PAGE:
• XXL WORKSHOP 2012 Design and Research Guidelines for Students b) A1 printed drawings includes:- One A1 poster: o Capturing the overall essence of the design; this poster should illustrate the contributions from all the five disciplines. In case of exhibitions, this is the poster that will be used.- Architectural drawings: o Design of surroundings + infrastructure - 1:1000; o Relevant plans, elevations, and sections - scale 1:500;- Structural Design drawings: o Principles of the chosen load-bearing system - 1:1000 or 1:500; o Elaboration of the load-bearing system - 1:200 and 1:20;- Envelope Design Drawings: o Principles of the chosen envelope system - 1:1000 or 1:500; o Elaboration of the envelope system - 1:200 and 1:20;- Climate Design Drawings: o Principles of the chosen climate strategy - 1:1000 or 1:500; o Elaboration of the energy-related climate system - 1:200 and 1:20.Table 5XXL architectural design, required content reportThe report should describe not only the final architectural results, but also the process through which theresults have been achieved. The decision making process should be presented and argued, with emphasison collaborative design. The integration and elaborations of inputs coming from other disciplines as well asthe feedbacks from architectural design to other disciplines should be discussed. Such approach is expectedfrom the early design to the detailed design and should be presented across the whole process.The process should be described in its various phases: - analysis of the context and of design requirements - constraints, principles and potentials to enhance - definition and elaboration of the concept: iterative process of conception, testing/evaluating, integration of feedbacks in design developments - final designThe overall design has to be described by including the different criteria required for the design of astadium. However the main focus should be kept on the functional flexibility, which is a priority in terms ofdesign exploration; the concept should be presented with clear approach toward this challenge.Also, considering the impossibility to exhaustively develop the design in all its aspects, a clear selection ofgoals and targets should be taken as priorities and used as drivers in presenting the design.XXL structural design, required content reportEach design must be calculated for interpretation purposes and as check. This is also required for your(computer) calculations and should be included in the report.Load cases for interpretation:To be able to interpret correctly the structural behaviour, the flow of forces (i.e. how the loads aretransferred via the internal forces to the supports and their reaction forces) of an individual load it isrequired to calculate each load as an individual load case.- Explanation of structural behavior, flow of forces Explain in the report based on the calculations the structural behaviour (flow of forces) of the structure. Use for this interpretation the internal forces and the reaction forces (the deformations can also provide additional information).Load cases as check: 14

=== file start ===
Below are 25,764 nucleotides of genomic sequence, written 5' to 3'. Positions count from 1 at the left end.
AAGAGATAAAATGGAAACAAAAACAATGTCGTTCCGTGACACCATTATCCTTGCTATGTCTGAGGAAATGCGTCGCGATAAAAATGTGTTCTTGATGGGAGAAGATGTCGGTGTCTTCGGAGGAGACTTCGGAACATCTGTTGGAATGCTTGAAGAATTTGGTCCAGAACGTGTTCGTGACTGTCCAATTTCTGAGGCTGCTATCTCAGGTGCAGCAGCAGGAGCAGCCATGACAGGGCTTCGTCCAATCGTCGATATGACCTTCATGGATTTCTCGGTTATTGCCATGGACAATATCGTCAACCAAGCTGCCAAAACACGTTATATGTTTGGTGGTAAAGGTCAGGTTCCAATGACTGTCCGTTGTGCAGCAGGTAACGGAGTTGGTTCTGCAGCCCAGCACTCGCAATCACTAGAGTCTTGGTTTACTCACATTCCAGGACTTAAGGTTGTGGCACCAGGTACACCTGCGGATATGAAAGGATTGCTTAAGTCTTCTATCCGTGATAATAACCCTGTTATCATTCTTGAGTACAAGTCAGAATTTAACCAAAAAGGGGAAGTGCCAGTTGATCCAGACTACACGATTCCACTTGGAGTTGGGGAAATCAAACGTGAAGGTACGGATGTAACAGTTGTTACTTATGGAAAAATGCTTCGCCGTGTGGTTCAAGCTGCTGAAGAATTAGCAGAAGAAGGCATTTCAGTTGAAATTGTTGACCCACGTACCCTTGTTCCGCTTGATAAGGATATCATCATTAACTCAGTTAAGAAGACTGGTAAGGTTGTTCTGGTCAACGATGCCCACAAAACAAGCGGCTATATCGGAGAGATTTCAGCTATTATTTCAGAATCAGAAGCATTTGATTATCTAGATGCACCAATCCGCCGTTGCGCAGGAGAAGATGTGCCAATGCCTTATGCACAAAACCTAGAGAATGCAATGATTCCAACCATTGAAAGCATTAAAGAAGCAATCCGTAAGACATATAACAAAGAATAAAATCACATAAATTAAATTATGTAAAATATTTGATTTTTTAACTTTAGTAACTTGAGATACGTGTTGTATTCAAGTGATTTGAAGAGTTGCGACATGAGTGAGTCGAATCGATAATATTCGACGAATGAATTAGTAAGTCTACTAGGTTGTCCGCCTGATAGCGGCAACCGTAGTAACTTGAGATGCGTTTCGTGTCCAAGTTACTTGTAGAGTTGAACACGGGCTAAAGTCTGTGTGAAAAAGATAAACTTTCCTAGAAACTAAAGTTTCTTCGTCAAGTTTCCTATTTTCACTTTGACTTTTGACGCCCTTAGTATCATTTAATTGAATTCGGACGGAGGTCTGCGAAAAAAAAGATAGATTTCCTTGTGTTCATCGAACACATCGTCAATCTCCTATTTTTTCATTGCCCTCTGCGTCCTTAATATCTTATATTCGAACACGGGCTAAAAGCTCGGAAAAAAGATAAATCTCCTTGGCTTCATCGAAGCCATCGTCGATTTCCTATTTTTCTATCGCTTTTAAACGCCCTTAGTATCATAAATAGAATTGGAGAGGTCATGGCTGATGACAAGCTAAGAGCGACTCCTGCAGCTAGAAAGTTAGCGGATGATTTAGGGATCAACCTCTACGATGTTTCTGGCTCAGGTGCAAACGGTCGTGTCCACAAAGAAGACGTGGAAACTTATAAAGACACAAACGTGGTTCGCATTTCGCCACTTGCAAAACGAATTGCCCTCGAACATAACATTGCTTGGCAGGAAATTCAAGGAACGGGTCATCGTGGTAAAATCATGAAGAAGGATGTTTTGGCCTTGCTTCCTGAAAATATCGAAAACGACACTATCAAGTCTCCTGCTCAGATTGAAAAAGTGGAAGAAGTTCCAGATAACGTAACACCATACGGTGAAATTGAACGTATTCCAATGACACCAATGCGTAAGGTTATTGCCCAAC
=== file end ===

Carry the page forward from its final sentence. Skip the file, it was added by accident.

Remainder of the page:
• XXL WORKSHOP 2012 Design and Research Guidelines for Students To be able to check a structure on serviceability and safety (ultimate limit) different loads should becombined in one single load case for calculation, for example dead load and wind combined etc.- Serviceability Limit State To satisfy the serviceability limit state criteria, a structure must remain functional for its intended use subject to routine (read: everyday) loading, and as such the structure must not cause occupant discomfort under routine conditions. To satisfy this limit state, check if the maximum deformations do not exceed the required limits; include these in the report.- Ultimate Limit State To satisfy the ultimate limit state, the structure must not collapse when subjected to the peak design load for which it was designed. To satisfy this limit state, check if the maximum stresses do not exceed the required limits (ultimate stress); include these in the report.Content report:drawings of the structural designschematization of the structure as basis for the (computer) calculations, deduced from the design drawingsinput for the calculations: o mesh type o materials o section properties o loads (for use of the different load cases see text above) o constraints (incl. boundary conditions) o analysis type (e.g. static linear / non-linear / form-finding etc.)analysis of the results: o explanation of structural behavior, flow of forces (see text above) o serviceability limit state (see text above) o ultimate limit state check (see text above) o output (use these for explaining the structural behavior, flow of forces and both the limit states check):  displacements / deformations  support reactions  internal forces  stressesconclusions including suggested improvements on the basis of the analysis resultsdrawings of important details in principle of the structureconsulted literatureXXL envelope design, required content reportThe building envelope is to a large extend for the architectural expression of the building and seen as acomponent of the climate design concept. It is highly integrated with the structural design.The report by the Building Envelope Design Expert should include:Written report containing the following:- Introduction- Description of façade concept in relation to structural and climatic design of the stadium, structuralconcept of façade, water drainage system, choice of materials 15